Slab provides a flexible topic permission system to control a topic's read and edit permissions and the posts inside. The system also covers a wide range of access-level, allowing you to hide a topic from everyone or to share it with everyone on the Internet.

In this article, you will learn how Slab's topic permission works and how it affects the posts inside the topic.

Each topic has two permission-related settings:

  • Who can access: controls the visibility of the topic and its posts in your Slab organization

  • Members can edit...: controls what a topic member is allowed to do

Those two settings determine each team member's permissions based on user type and topic membership status. Admins can use their superpower to override any topic permission settings, except they need to be explicitly invited into a secret topic to see it.

Those settings are modified in topic settings.

Who can access setting

Regardless of user type, a member of a topic can always see the topic and its content. The topic's access level setting controls the visibility of the topic and its posts to non-members.

Access level setting also affects what types of subtopics are allowed – it wouldn't work if you try to have an Open topic underneath a Secret one.

  • Open
    All standard users and admins can see the topic and its posts.
    It can have any type of subtopics.

  • Private
    All standard users and admins can see the topic's existence but not its content.
    It can only have private or secret subtopics.

  • Secret
    Non-members cannot see the topics' existence.
    It can only have secret subtopics.

  • Public
    Anyone with the topic URL can see posts within without needing to log into Slab.
    It can only have public subtopics.

Membership

Any teammate can be added to a topic. Topic membership has two levels: topic member and topic owner. Owners have all permissions to a topic, while members' permissions can be limited by the Member can edit... setting.

Inheritance

A subtopic can inherit its parent's membership, both the parents' members and owners. Topic owners can add or remove the inheritance.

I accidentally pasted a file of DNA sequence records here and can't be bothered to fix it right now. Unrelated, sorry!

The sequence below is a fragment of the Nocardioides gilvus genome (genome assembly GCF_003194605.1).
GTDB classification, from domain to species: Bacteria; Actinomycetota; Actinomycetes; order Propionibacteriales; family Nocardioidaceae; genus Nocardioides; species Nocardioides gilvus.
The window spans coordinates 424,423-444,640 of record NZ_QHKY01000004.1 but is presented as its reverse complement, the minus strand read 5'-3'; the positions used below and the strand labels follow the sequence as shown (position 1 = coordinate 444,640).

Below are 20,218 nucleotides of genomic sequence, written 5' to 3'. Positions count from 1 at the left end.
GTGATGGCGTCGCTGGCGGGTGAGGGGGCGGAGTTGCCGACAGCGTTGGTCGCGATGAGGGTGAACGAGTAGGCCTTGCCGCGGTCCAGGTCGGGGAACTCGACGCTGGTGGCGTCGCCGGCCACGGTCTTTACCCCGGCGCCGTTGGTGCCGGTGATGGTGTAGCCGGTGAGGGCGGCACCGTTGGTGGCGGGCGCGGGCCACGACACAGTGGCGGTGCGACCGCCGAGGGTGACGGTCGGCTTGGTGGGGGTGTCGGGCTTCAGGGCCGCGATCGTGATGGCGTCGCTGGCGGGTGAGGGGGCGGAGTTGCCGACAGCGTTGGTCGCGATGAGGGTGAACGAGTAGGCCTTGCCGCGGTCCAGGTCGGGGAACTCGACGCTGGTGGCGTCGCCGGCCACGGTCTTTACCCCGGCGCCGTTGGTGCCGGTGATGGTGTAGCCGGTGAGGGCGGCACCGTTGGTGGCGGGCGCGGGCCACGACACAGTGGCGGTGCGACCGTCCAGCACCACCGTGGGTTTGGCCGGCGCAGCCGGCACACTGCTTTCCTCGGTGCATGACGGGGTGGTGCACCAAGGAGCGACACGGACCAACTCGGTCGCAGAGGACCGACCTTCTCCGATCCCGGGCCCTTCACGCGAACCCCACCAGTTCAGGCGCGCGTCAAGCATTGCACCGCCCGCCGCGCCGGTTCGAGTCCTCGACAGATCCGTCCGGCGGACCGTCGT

Groups

It's possible to add a group to a topic. It's even possible to set the group as an owner. All group members share the same permission the group has.

Member can edit... setting

Owners can always edit everything. Members always have read permission for a topic. The Member can edit... setting only affects what a topic member can edit. Unlike the access level settings, the parent's setting value does not affect its subtopics.

There are 3 values for the setting:

Members can edit...

  • All
    Topic members have both the topic and post edit permission. In this setting, the members have the same permission as owners besides not being able to promote a member to an owner.

  • Posts
    Topic members have the post edit permission but not the topic.

  • None
    Topic members only have read access to the topic and its posts.

Edit permission details

Here is the list of details actions that edit permissions enable.

Topic edit permission enables:

  • Modifying the name, description, banner image, and "Organize under..."

  • Modifying the topic permission settings

  • Reorganizing the subtopics

  • Deleting the topic

  • Pinning posts or reordering pinned posts

  • Adding or removing members

  • Editing topic membership inheritance

Topic edit permission does not restrict:

  • Adding or removing a post from the topic — the posts themselves specify which topic they are organized in

  • Adding or removing subtopics — the subtopics themselves specify which topic is its parent, not the other way around. Note this means an editable subtopic can be added to an uneditable topic

  • Promoting to owners or demoting owners – owners always have this permission, and members always do not have this permission

Post edit permission enables:

  • Modifying the post title and contents

  • Deleting the post

  • Adding or removing topics (must also be able to edit the topic)

Post edit permission does not restrict:

  • Commenting on the post

Further readings

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